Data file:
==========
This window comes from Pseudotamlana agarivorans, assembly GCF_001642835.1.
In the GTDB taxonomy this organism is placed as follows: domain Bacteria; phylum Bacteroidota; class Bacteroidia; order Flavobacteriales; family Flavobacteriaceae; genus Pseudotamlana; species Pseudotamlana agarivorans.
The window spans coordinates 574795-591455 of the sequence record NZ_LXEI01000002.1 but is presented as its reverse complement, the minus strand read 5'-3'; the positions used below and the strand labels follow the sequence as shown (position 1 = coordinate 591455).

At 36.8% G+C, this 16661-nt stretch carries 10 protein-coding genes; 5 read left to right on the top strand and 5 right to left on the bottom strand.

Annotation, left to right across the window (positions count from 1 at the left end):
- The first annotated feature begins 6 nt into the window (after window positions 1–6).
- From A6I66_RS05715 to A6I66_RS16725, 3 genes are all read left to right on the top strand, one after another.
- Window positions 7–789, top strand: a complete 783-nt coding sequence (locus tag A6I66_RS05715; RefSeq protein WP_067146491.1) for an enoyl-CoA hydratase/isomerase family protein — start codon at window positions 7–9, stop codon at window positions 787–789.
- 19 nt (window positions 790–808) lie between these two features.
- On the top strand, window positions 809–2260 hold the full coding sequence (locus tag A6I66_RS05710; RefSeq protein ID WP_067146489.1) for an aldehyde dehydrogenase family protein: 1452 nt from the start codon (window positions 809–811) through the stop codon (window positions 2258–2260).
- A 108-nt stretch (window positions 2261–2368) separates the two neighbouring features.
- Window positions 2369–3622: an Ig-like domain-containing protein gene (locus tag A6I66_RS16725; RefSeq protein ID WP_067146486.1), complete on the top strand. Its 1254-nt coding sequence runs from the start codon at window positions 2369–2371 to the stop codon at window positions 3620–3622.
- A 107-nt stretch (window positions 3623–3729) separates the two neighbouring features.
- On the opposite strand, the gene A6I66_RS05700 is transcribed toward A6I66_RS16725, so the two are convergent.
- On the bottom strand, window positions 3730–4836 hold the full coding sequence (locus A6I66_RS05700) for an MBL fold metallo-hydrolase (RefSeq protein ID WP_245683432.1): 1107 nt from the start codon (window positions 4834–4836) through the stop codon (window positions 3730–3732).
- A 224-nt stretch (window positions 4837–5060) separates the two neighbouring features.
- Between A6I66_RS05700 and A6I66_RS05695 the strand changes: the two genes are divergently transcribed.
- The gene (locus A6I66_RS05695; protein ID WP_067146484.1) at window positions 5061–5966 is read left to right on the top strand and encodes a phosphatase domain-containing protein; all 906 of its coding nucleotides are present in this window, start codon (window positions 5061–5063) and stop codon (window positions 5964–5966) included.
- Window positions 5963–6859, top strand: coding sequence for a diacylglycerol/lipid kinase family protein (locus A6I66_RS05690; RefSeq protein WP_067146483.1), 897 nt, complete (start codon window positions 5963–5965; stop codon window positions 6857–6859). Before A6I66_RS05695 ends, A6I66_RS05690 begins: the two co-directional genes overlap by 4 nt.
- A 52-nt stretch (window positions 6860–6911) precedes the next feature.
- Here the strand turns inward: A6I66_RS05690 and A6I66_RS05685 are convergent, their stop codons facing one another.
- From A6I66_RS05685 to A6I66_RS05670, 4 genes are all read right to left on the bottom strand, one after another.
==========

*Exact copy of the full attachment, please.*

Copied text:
This window comes from Pseudotamlana agarivorans, assembly GCF_001642835.1.
In the GTDB taxonomy this organism is placed as follows: domain Bacteria; phylum Bacteroidota; class Bacteroidia; order Flavobacteriales; family Flavobacteriaceae; genus Pseudotamlana; species Pseudotamlana agarivorans.
The window spans coordinates 574795-591455 of the sequence record NZ_LXEI01000002.1 but is presented as its reverse complement, the minus strand read 5'-3'; the positions used below and the strand labels follow the sequence as shown (position 1 = coordinate 591455).

At 36.8% G+C, this 16661-nt stretch carries 10 protein-coding genes; 5 read left to right on the top strand and 5 right to left on the bottom strand.

Annotation, left to right across the window (positions count from 1 at the left end):
- The first annotated feature begins 6 nt into the window (after window positions 1–6).
- From A6I66_RS05715 to A6I66_RS16725, 3 genes are all read left to right on the top strand, one after another.
- Window positions 7–789, top strand: a complete 783-nt coding sequence (locus tag A6I66_RS05715; RefSeq protein WP_067146491.1) for an enoyl-CoA hydratase/isomerase family protein — start codon at window positions 7–9, stop codon at window positions 787–789.
- 19 nt (window positions 790–808) lie between these two features.
- On the top strand, window positions 809–2260 hold the full coding sequence (locus tag A6I66_RS05710; RefSeq protein ID WP_067146489.1) for an aldehyde dehydrogenase family protein: 1452 nt from the start codon (window positions 809–811) through the stop codon (window positions 2258–2260).
- A 108-nt stretch (window positions 2261–2368) separates the two neighbouring features.
- Window positions 2369–3622: an Ig-like domain-containing protein gene (locus tag A6I66_RS16725; RefSeq protein ID WP_067146486.1), complete on the top strand. Its 1254-nt coding sequence runs from the start codon at window positions 2369–2371 to the stop codon at window positions 3620–3622.
- A 107-nt stretch (window positions 3623–3729) separates the two neighbouring features.
- On the opposite strand, the gene A6I66_RS05700 is transcribed toward A6I66_RS16725, so the two are convergent.
- On the bottom strand, window positions 3730–4836 hold the full coding sequence (locus A6I66_RS05700) for an MBL fold metallo-hydrolase (RefSeq protein ID WP_245683432.1): 1107 nt from the start codon (window positions 4834–4836) through the stop codon (window positions 3730–3732).
- A 224-nt stretch (window positions 4837–5060) separates the two neighbouring features.
- Between A6I66_RS05700 and A6I66_RS05695 the strand changes: the two genes are divergently transcribed.
- The gene (locus A6I66_RS05695; protein ID WP_067146484.1) at window positions 5061–5966 is read left to right on the top strand and encodes a phosphatase domain-containing protein; all 906 of its coding nucleotides are present in this window, start codon (window positions 5061–5063) and stop codon (window positions 5964–5966) included.
- Window positions 5963–6859, top strand: coding sequence for a diacylglycerol/lipid kinase family protein (locus A6I66_RS05690; RefSeq protein WP_067146483.1), 897 nt, complete (start codon window positions 5963–5965; stop codon window positions 6857–6859). Before A6I66_RS05695 ends, A6I66_RS05690 begins: the two co-directional genes overlap by 4 nt.
- A 52-nt stretch (window positions 6860–6911) precedes the next feature.
- Here the strand turns inward: A6I66_RS05690 and A6I66_RS05685 are convergent, their stop codons facing one another.
- From A6I66_RS05685 to A6I66_RS05670, 4 genes are all read right to left on the bottom strand, one after another.